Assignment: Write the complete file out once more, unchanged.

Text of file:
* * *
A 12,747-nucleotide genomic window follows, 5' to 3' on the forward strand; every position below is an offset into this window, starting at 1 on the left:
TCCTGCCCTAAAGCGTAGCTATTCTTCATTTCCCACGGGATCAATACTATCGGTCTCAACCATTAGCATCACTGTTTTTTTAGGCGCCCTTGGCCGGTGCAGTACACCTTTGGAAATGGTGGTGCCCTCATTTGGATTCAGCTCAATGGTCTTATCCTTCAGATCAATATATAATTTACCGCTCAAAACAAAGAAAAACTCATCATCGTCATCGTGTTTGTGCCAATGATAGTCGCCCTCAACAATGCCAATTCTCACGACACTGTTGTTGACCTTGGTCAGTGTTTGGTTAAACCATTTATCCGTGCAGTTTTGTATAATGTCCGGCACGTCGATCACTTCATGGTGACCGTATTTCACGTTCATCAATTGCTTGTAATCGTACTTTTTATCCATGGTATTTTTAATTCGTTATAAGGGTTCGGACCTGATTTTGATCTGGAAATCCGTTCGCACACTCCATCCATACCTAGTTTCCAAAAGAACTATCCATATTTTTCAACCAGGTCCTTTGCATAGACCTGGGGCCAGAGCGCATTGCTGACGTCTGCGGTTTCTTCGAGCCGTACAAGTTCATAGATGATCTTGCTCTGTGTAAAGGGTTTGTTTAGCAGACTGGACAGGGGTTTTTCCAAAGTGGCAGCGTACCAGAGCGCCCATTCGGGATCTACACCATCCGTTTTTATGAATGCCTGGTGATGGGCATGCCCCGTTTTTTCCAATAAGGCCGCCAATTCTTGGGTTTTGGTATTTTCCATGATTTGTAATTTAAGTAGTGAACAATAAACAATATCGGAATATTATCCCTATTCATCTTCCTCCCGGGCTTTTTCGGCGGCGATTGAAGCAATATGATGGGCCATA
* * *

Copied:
A 12,747-nucleotide genomic window follows, 5' to 3' on the forward strand; every position below is an offset into this window, starting at 1 on the left:
TCCTGCCCTAAAGCGTAGCTATTCTTCATTTCCCACGGGATCAATACTATCGGTCTCAACCATTAGCATCACTGTTTTTTTAGGCGCCCTTGGCCGGTGCAGTACACCTTTGGAAATGGTGGTGCCCTCATTTGGATTCAGCTCAATGGTCTTATCCTTCAGATCAATATATAATTTACCGCTCAAAACAAAGAAAAACTCATCATCGTCATCGTGTTTGTGCCAATGATAGTCGCCCTCAACAATGCCAATTCTCACGACACTGTTGTTGACCTTGGTCAGTGTTTGGTTAAACCATTTATCCGTGCAGTTTTGTATAATGTCCGGCACGTCGATCACTTCATGGTGACCGTATTTCACGTTCATCAATTGCTTGTAATCGTACTTTTTATCCATGGTATTTTTAATTCGTTATAAGGGTTCGGACCTGATTTTGATCTGGAAATCCGTTCGCACACTCCATCCATACCTAGTTTCCAAAAGAACTATCCATATTTTTCAACCAGGTCCTTTGCATAGACCTGGGGCCAGAGCGCATTGCTGACGTCTGCGGTTTCTTCGAGCCGTACAAGTTCATAGATGATCTTGCTCTGTGTAAAGGGTTTGTTTAGCAGACTGGACAGGGGTTTTTCCAAAGTGGCAGCGTACCAGAGCGCCCATTCGGGATCTACACCATCCGTTTTTATGAATGCCTGGTGATGGGCATGCCCCGTTTTTTCCAATAAGGCCGCCAATTCTTGGGTTTTGGTATTTTCCATGATTTGTAATTTAAGTAGTGAACAATAAACAATATCGGAATATTATCCCTATTCATCTTCCTCCCGGGCTTTTTCGGCGGCGATTGAAGCAATATGATGGGCCATA